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I did all interviews and was asked to provide references which I did. References couldn't be reached thought (vacations probably) for more that a month and the process is still on.

I'm going to send a challenging email to HR to ask them to move forward without a reference check if they are interested, because I've a second written job offer from the competitor.

What do you think?

marked as duplicate by Joe Strazzere, jimm101, Richard Says Reinstate Monica, Masked Man, yoozer8 Sep 2 '16 at 15:07

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    I think that they will withdraw the offer. – HLGEM Aug 22 '16 at 14:41
  • There is no actual offer - I feel that they are really interested but nothing more – TheEnglishMe Aug 22 '16 at 14:43
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    "References couldn't be reached thought (vacations probably) for more that a month and the process is still on." - Instead of challenging HR, whatever that means, why couldn't you first figure out what is wrong with your references then ask HR if they can reconsider the offer because references were out but will be back at X date? – Dan Aug 22 '16 at 14:53
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    => "There is no actual offer" – TheEnglishMe Aug 22 '16 at 15:01
  • So you don't have any actual job offers anywhere, including at this company you want to send a challenge email to. On top of that none of your references are responding or replying because you presume they are on vacation. Is this a correct assessment of your current situation? – Dan Aug 22 '16 at 15:04
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Pissing off HR never ends well. Ever. Bear that in mind when you send your challenge.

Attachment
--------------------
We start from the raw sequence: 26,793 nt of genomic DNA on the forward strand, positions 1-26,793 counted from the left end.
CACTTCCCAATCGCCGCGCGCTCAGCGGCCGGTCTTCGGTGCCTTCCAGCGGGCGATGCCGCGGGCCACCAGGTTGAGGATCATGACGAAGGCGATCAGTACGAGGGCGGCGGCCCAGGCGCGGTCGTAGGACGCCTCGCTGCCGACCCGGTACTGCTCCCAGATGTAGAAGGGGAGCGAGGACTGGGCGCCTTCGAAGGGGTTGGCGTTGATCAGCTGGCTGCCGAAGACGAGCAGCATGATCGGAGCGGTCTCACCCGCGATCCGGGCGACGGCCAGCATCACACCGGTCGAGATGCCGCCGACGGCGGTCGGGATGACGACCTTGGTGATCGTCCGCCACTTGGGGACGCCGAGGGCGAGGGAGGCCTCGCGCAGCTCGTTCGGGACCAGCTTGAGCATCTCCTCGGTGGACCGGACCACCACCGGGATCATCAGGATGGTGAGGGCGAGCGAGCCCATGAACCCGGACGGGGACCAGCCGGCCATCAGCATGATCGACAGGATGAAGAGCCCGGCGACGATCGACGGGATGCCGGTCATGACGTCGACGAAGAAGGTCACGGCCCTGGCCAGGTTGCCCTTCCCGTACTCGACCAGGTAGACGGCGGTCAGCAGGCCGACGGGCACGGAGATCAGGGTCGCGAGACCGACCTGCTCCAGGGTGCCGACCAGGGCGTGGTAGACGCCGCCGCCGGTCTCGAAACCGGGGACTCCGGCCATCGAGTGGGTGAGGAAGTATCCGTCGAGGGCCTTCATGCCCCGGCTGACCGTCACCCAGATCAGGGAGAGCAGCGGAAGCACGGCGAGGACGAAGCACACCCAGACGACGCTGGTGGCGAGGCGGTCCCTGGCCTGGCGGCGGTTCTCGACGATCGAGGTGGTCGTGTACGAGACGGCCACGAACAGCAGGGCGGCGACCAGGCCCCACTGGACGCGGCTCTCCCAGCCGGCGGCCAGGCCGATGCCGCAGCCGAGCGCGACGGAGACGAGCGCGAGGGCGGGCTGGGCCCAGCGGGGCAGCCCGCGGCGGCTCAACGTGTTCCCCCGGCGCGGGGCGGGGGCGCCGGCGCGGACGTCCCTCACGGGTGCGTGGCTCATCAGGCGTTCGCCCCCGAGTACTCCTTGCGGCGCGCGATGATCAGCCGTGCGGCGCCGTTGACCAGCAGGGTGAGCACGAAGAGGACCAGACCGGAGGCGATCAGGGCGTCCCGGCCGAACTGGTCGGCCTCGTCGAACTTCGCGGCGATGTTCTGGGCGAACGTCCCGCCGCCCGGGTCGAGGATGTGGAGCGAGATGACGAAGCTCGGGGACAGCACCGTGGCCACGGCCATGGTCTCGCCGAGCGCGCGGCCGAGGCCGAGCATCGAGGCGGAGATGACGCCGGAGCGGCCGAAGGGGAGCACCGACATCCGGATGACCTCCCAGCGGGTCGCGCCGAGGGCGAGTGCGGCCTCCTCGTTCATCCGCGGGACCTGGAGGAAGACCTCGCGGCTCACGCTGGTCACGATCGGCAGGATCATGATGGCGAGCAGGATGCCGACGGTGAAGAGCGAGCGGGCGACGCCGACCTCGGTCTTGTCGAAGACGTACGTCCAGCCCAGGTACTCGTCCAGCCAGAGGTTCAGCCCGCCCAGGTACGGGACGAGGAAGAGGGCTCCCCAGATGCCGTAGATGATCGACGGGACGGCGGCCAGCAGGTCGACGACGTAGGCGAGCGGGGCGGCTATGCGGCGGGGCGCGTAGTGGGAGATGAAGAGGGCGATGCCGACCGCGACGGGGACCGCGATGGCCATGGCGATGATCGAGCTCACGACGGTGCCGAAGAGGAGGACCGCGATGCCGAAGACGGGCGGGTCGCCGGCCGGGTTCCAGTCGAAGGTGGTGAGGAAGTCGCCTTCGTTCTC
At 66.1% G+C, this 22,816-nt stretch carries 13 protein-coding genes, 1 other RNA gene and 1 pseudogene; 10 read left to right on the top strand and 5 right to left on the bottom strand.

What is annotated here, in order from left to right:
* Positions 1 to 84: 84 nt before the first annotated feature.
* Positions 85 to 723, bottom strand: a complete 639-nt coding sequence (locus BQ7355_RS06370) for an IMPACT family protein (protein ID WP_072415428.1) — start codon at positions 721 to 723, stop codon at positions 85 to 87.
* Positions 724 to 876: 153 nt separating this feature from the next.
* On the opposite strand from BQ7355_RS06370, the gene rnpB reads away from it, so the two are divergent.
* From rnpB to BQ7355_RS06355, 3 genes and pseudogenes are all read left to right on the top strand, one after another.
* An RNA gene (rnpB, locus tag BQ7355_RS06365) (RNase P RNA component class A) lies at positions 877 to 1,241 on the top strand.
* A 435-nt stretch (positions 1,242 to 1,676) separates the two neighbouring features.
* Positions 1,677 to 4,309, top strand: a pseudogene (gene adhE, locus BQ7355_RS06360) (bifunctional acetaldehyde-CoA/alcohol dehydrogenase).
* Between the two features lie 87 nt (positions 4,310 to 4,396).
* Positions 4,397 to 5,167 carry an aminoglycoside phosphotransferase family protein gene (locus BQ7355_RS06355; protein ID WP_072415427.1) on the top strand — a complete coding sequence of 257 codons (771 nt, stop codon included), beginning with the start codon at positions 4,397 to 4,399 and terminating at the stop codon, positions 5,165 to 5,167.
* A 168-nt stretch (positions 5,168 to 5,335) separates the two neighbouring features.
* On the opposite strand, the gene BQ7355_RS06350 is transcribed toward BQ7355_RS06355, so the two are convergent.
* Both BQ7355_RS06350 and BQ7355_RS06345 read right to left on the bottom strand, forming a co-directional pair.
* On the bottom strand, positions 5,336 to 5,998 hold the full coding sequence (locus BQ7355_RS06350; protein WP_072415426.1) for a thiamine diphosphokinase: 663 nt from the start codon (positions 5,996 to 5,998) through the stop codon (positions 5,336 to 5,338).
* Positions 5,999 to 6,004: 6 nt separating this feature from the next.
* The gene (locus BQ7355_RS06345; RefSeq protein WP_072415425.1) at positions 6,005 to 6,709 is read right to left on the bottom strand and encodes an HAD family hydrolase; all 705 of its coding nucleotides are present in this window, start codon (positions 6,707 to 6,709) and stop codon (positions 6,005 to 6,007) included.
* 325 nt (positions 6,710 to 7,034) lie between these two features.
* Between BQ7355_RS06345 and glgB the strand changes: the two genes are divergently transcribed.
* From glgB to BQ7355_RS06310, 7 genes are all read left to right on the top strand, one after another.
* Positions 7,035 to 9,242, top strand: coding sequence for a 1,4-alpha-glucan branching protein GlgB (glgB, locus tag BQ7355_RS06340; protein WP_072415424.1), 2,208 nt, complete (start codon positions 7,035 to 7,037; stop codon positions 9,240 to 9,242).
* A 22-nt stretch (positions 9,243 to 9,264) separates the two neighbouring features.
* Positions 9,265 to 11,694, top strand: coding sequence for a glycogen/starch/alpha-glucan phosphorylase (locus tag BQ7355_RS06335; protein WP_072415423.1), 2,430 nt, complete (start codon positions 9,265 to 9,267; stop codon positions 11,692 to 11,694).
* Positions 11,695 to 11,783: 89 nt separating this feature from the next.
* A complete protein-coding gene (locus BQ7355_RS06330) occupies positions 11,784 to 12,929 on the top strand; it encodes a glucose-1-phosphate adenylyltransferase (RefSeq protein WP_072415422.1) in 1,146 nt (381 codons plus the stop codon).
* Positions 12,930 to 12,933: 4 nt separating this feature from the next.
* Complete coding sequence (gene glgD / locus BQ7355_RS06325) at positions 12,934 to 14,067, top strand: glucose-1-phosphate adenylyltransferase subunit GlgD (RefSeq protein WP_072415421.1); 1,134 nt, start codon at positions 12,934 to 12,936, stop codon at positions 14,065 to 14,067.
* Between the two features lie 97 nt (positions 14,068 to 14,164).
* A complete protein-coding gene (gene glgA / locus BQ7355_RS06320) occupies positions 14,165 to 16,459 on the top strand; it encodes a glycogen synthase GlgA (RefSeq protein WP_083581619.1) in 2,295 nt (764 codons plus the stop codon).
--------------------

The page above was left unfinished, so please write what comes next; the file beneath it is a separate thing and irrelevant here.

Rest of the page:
Were it me, I'd email your hiring manager and/or recruiter in addition to the HR department but just let them know that you have a job offer and that you have to give them an answer by a certain date. Actually "challenging" them probably won't end in your favor.

Don't ask them to move forward without a reference check. It can serve no positive purpose. Either they can or they can't. In most cases, they can't. Believe me, they know that you want them to do so. But policies such as these are usually immutable, especially if the company is large.

When I got contracted to a Fortune 15 company, they needed a 10 year background check. It took a month and toward the end they were preparing me to accept that I wouldn't get to start. Everyone apologized, but you're not going to make an HR department ignore what they're told to do.

Unfortunately, you're just one person and in the eyes of an HR department, you can be replaced easily. The only person who has even a prayer of getting a policy bypassed would be someone inside the company. Even then, it's unlikely.

  • Eh, that's a little extreme: I can't see a company withdraw an offer just because they can't reach one reference, they'd likely ask for someone else. Unfortunately it's more likely that there's another, larger problem holding things up... – jpatokal Aug 31 '16 at 12:41
  • It doesn't matter whether you can see it happening or not. It did happen. And this wasn't just some little dinky company either, it's one of the largest in the world with over a quarter million employees. And no, there wasn't anything else holding it up. It was literally that one person. And we eventually tracked him down and I'm working at this job today. You can guess what you think is or is not likely. I was there and this is what happened and there is no ambiguity. Just because you don't see something happening doesn't change what actually did and why. – Chris E Aug 31 '16 at 14:35
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Challenging email ? It sounds kinda harsh in my opinion but again I am not sure what you mean by challenging. So, if you are planning to write letter with threatening words like "if you don't hire me right now, this will be your last chance" etc. will not bode well in the long run for you.